-strong, versatile stitch used for seams, topstitching, handpicked zippers
-Just to tack around a button hole.
– A lovely stitch to use, chain stitch is often used as an outlining stitch and does not have to be stitched in a straight line but can be stitched on a curve. As per the illustration bring the needle up at A and leaving a loop on the outside of your fabric, insert the needle back through A. Next bring your needle up at B which becomes the new A for the next chain. Try to keep the links the same size.To finish a row, make a small holding or couching stitch at the apex of the loop of the last chain, to anchor it to your fabric.
Zig- Zag Chain Stitch
-The chains in this variation do not do not follow each other in a straight line but alternate to give a zig zag pattern. Work the first stitch as a basic chain stitch but slant it slightly as per the illustration. Thread comes up at point A for the next stitch. Put the needle into B to pierce the loop, anchor it, and come up again at C. Carry the thread under the point of the needle, then pull thread through. When proceeding remember to always pierce the loop and keep the angle of stitches the same. When finishing, make a small stitch over the last chain in the loop to fix it to the fabric.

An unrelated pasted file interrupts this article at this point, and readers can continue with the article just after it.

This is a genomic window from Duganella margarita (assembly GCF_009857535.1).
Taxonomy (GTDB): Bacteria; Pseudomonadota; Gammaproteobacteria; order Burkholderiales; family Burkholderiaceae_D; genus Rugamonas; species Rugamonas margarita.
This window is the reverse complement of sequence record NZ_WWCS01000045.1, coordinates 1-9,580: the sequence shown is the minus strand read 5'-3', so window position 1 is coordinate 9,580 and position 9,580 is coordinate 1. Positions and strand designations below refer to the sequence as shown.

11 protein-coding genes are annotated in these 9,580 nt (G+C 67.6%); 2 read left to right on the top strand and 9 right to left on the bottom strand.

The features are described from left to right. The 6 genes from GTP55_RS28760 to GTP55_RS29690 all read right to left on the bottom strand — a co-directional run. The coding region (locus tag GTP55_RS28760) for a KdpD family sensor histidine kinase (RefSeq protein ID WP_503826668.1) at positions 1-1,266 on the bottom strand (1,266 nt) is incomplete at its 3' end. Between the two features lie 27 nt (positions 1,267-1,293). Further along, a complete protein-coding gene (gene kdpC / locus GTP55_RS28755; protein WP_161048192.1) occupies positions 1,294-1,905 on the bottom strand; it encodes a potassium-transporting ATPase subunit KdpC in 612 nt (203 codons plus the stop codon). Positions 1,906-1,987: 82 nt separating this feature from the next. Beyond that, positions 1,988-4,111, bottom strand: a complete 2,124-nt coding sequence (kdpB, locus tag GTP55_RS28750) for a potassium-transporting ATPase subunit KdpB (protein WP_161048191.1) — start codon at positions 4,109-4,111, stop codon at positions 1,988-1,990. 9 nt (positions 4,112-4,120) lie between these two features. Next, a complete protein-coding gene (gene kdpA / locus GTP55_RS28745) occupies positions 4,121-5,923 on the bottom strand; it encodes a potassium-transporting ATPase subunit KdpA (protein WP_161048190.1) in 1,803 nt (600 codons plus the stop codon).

Square Chain Stitch
-This is otherwise known as Ladder Stitch and can be used as an outline stitch. To make it more decorative a ribbon or contrasting colour thread can be threaded through the ladder.The stitch is worked between two parallel lines. Starting on the left line, bring needle up at A. Insert your needle at B at the same point of the right hand line and come up again at C. Carry thread under the end of the needle and pull thread through. Leave enough slack in the resulting stitch so that the needle can be inserted inside it to form the next stitch.To finish, anchor the last chain by taking a small couching stitch over the left side of the loop – then repeat on the right hand side.